Joseph M. Vigil


Most school organizations could use a no-nonsense schemer like Joe Vigil.

Vigil (pronounced "Vee-hill") can lay claim to one of the more unusual job titles in central administration. He has served for the last 18 months as the Albuquerque Public Schools' first associate superintendent for school reform, a creative appellation for an innovative and risk-taking educator. It's the latest in a string of nontraditional administrative roles for the 46-year-old New Mexican.

In a previous assignment, he was known widely as the school district's "dropout czar" because of the substantial authority invested in him by the city's board of education to stem the premature departure of students. This followed on the heels of a unique exercise in which he was asked to second-guess every key decision made by the superintendent in an urban district in New Jersey.

Before that, Vigil spent a year as superintendent of a 1,000-student Native American school district in northern Wisconsin.

"I'm invigorated by challenges," he says matter-of-factly.

Vigil has had his share of those in Albuquerque, where he's been entrusted by Superintendent Brad Allison with creating systemwide structures that will support improved student learning and decrease the number of dropouts in the 85,300-student district.

By breaking through the status quo, he's naturally ruffled plenty of feathers. Most recently, Vigil unnerved some building principals and the teachers’ union by his proposal to reduce staffing, on a pro-rata basis, from any secondary school that loses students over the course of a school year. A dramatic departure from standard practice, the measure is intended to free up resources for the central office to expand alternative services for the nearly 2,200 students who drop from the official attendance rolls.

Vigil’s proposal, adopted in June by the school board, will take effect a year from now. Initially, high schools will be given the chance to devise new in-school programs and recovery strategies for suspended students and dropouts before the district will reassign staffing.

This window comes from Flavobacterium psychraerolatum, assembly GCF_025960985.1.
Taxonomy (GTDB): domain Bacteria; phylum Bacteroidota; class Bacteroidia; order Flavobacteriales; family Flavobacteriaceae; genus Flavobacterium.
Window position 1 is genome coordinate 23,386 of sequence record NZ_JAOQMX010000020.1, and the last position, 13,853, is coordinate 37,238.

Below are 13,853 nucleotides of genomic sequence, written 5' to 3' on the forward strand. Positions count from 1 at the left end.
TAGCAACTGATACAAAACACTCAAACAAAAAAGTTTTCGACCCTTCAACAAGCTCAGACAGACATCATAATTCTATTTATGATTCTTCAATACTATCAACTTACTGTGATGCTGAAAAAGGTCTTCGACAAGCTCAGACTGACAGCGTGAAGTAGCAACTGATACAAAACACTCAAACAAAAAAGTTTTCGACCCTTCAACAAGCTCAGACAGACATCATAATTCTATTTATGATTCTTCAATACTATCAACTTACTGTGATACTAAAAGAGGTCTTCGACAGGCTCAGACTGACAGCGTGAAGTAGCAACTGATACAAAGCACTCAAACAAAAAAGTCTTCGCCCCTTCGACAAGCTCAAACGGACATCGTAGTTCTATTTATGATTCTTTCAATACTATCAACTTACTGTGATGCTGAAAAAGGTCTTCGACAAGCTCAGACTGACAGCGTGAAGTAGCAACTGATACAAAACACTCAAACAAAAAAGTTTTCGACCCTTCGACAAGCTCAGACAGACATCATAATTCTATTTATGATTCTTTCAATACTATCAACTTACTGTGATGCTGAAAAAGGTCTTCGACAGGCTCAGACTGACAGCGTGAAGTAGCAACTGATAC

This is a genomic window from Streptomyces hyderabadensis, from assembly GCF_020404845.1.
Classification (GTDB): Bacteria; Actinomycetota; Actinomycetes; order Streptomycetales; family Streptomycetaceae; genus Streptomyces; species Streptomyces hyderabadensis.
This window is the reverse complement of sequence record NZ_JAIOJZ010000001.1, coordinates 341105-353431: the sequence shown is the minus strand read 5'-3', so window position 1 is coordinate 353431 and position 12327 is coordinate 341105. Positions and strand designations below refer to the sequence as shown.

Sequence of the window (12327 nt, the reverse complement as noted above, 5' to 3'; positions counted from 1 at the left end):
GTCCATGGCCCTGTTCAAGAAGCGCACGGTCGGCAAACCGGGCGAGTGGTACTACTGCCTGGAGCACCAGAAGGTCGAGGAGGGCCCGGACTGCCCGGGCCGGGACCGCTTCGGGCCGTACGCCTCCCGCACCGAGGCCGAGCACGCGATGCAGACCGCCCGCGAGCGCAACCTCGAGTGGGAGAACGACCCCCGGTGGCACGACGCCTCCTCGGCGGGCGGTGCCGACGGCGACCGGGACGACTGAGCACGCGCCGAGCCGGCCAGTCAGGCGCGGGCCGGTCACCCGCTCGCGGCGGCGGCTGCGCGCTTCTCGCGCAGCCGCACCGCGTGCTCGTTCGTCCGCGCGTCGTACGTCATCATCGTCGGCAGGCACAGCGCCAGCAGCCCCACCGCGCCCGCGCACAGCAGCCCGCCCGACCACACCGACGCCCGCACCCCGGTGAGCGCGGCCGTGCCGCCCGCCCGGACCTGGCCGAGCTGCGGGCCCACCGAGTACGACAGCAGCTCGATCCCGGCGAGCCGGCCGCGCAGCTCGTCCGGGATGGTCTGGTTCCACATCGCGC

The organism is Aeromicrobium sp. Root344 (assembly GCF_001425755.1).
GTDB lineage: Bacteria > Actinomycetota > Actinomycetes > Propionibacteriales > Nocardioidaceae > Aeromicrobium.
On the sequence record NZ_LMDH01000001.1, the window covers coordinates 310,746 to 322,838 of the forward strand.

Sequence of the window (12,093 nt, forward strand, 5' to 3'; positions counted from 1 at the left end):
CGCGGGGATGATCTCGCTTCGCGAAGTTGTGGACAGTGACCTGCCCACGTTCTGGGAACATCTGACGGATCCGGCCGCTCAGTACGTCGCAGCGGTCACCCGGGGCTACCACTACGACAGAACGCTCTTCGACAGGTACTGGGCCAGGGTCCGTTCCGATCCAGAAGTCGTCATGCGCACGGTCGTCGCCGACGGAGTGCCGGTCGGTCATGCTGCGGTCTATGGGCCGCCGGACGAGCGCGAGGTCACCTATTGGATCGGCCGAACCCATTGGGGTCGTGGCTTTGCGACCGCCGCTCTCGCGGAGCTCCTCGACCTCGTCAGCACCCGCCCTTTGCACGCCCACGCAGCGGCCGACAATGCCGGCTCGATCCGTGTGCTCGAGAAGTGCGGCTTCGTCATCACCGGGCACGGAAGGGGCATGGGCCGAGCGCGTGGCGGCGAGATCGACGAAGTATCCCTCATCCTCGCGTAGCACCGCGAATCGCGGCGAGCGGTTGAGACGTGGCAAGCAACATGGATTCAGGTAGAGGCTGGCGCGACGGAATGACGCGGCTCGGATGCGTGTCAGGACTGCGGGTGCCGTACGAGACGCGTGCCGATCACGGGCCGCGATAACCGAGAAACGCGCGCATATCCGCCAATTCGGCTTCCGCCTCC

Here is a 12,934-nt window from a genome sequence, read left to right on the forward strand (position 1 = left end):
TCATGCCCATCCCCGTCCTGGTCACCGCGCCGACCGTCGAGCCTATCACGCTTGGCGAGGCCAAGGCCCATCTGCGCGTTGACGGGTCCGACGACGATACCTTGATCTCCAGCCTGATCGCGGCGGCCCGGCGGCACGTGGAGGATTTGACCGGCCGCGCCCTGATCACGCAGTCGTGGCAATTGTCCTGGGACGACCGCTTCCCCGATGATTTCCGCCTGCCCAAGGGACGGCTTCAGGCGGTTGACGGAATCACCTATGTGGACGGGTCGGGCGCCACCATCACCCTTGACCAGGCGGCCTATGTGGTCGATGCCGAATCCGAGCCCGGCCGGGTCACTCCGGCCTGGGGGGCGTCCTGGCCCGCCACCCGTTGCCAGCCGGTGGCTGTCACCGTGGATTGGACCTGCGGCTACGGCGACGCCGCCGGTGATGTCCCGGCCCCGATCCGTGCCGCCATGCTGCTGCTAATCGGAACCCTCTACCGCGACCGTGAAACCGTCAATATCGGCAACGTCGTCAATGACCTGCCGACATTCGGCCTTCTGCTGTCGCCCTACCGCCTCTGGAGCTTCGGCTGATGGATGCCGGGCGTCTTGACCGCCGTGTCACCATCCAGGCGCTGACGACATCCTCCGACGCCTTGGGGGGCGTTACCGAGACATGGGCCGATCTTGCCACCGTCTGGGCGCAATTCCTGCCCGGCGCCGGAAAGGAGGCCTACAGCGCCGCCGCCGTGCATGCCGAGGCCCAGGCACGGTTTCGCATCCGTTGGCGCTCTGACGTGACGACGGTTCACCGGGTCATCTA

"I've never engaged in something that generated as much resistance," Vigil admits. "All we were saying is, 'Let's provide meaningful services to students who are leaving. Let's better use the existing resources.' … People are used to doing things in usual ways."

This latest proposal is representative of the way Vigil forces his colleagues to address common situations in uncommon terms. He doesn’t see himself as capricious, but he wants to push people further in their thinking and acting.

"If someone disagrees with me, it probably means I haven’t made myself clear enough," says Vigil. "I like to put up an idea and let people shoot at it, critique it. That makes it stronger. I feel disappointed when people don’t challenge it."

Albuquerque's board president, Richard Toledo, says Vigil is usually "very comfortable, confident and well-researched" when introducing an initiative before the governing body. "He doesn't go out and just charge up a hill. He'll go out and assess a situation."

A self-described fiscal conservative, Vigil was the catalyst for the creation of the school district’s development office in 1996. That office, in conjunction with the APS Foundation, has raised almost $4 million since then, many from corporate and foundation sources. He thinks this fund-raising total could be pushed higher by focusing on clear targets.

Vigil signalled his commitment to urban education when he entered the specialized doctoral program for superintendents at Harvard’s Graduate School of Education two years ago. He expects to complete his dissertation on high school principals in May 2002.

As part of the required Harvard internship, Vigil assisted the state-appointed superintendent in the Newark, N.J., Public Schools, where his most memorable responsibility was to write memos second-guessing every significant decision of his boss.

Such experiences have furthered his appreciation of the importance of a unified governing board. He’s even devised a way to encourage that goal. During his year as a superintendent in Wisconsin, Vigil put a coin jar at the center of the board table and asked members to deposit a quarter every time they issued a gripe at a meeting without offering a possible solution.

"Some would come to our meetings with a roll of quarters," he says. "But by the 5th or 6th meeting, no money was collected at all."

Jay Goldman is the editor of The School Administrator. E-mail: